tary. Mr. Wilber has filled the posi
tion so well that, others are loath to
tackle the job. Hermann Sundean is
being urged to take it, and if he does
Mr. Wilber will turn his books over
to a man well qualified to carry on
Dan Raymer wants it distinctly un
derstood that he is in no wise re
sponsible for the fact that his saloon
was papered by an unfair firm. The
agent of the landlord promised to
have it done by a fair firm, and when
the workman showed up to do the
work he showed a card. It developed
after the work was finished that the
workman was working for an unfair
firm and that he was under $25 fine
by the local union of Paperhangers
and Decorators. The same firm had
the contract for painting . the front
and decorating up inside woodwork,
but the aforesaid firm will not do it.
Dan kicked to the landlord and the
kick went. The work will be done by
a fair firm and union men.
Al Walker knew where there was
a good fishing hole until quite re
cently. He often went up there and
returned with a goodly string of suc
culent bullheads. ' He'd do it again if
he could. But he can't . However,
he will have revenge, if he can locate
the fiends who dragged his fishing
spot with a seine.
Watching the Outcome of the Chicago
Situation With Deep Interest
Members of the local Teamsters' Un
ion are watching the outcome of the
Chicago strike with a great deal of in
terest. "The rumors of "graft" have
stirred up considerable feeling.
"We've got to get rid of that sort
of thing,' declared a prominent mem
ber of the local. "It hurts us. I don't
believe that Shea is half as guilty as
rumor charges him. At any rate he is
not' a bit worse than the aristocratic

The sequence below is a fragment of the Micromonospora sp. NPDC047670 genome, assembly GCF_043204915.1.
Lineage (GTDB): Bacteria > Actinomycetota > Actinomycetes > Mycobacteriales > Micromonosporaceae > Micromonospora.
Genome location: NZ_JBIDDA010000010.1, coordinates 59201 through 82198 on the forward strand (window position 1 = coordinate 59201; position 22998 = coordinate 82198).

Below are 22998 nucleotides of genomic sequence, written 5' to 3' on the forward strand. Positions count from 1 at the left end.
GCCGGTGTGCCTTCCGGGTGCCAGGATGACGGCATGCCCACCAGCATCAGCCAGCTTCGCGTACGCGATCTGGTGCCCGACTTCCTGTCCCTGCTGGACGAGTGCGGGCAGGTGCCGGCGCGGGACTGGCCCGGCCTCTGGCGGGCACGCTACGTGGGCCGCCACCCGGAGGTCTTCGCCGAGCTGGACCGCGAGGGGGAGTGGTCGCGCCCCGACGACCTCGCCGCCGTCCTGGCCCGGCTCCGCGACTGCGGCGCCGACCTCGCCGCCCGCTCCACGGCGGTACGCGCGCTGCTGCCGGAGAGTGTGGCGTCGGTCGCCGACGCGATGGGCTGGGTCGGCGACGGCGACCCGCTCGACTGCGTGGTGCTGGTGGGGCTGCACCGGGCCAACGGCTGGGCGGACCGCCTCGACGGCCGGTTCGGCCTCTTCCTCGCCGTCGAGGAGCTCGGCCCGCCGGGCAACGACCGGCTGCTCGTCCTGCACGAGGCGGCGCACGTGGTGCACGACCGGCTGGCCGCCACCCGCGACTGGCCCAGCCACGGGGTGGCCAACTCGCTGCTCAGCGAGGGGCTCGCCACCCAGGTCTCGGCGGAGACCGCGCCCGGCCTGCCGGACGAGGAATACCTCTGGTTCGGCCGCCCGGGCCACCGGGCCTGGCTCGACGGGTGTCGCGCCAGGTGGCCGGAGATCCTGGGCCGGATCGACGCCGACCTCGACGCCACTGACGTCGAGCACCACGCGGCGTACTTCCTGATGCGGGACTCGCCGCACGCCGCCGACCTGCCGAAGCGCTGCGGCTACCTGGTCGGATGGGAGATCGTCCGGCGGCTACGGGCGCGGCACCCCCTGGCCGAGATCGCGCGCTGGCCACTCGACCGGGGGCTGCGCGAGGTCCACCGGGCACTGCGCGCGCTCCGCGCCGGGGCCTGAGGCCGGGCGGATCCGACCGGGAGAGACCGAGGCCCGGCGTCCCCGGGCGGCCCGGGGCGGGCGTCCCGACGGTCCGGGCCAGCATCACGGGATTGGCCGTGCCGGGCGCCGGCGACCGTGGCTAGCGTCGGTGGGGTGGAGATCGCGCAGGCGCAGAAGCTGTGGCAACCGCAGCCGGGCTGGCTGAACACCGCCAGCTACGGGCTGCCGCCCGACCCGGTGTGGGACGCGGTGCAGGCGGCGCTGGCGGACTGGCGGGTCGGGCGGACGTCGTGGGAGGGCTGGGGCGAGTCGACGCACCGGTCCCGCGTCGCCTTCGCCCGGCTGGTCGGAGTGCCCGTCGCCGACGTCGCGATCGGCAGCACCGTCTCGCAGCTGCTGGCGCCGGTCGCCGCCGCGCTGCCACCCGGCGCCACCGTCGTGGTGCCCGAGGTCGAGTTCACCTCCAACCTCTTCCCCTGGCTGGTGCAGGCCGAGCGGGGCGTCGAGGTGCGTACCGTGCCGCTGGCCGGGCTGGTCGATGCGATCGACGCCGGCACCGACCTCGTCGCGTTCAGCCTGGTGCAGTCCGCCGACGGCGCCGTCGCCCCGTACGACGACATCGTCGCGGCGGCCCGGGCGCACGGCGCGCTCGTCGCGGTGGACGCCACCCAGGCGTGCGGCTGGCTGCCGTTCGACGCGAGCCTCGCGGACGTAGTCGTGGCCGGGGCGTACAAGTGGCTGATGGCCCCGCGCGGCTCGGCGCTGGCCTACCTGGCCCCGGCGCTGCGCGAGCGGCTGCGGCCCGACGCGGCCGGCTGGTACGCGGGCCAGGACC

gentlemen who put up whatever money
he may have taken. Why don't those
highly moral newspapers open up on
the men who bribe our leaders as well
as the leaders themselves. Is the rich
man who pays a bribe any better than
the poor devil who accepts it?"
Local Teamsters are not sweating
any particular amount of blood over
the local situation. True they have no
agreement with the employers just
now, but work in the coal hauling and
lumber hauling lines is very slack,
most of the work being on the streets
and on grading. But before cold
weather comes it is expected that an
agreement will be in force. The em
ployers are not manifesting any hos
tility, and there are indications of get
ting together when the proper 'time
comes.. The local is not making very
much noise just at present, but the
members are keeping up a gratifying
amount of thinking.
THE AMERICAN FEDERATION
Decides Upon a Lecture Propaganda
and Will Begin at Once
The executive council of the Ameri
can Federation of Labor met at Scran
ton, Pa., last week and decided upon
a lecture propaganda. The members
of the executive council will begin im
mediately to arrange for lecture dates
in various sections of the country, and
much good is expected to result in
the way of renewed enthusiasm along
union lines. President Gompers told
about his recent lecture tour through
the west, and said that he was greatly
pleased with the results. The affairs
of the American Federation of Labor
are in fine shape. There are 116 in
ternational trades unions, 33 state
branches, 604 central labor unions, 1,
043 local trades and federal unions
now affiliated with the Federation. The
116 international unions have upwards
of 25,000 local unions attached to
them. Secretary Morrison submitted
the following report for the eight
months ending May 31:
The balance on hand October 1,
1904, was $103,017.94, and the income
for the eight months $141,074,03, mak
ing . a total of $244,991.97. The ex
penditures were $148,356.45. The re
port shows that $70,901.52 has been
received for per capita tax of cent
per member per month. One hundred
and ninety charters were issued for
the eight months; one state branch,
forty-six central unions, fifty-three fed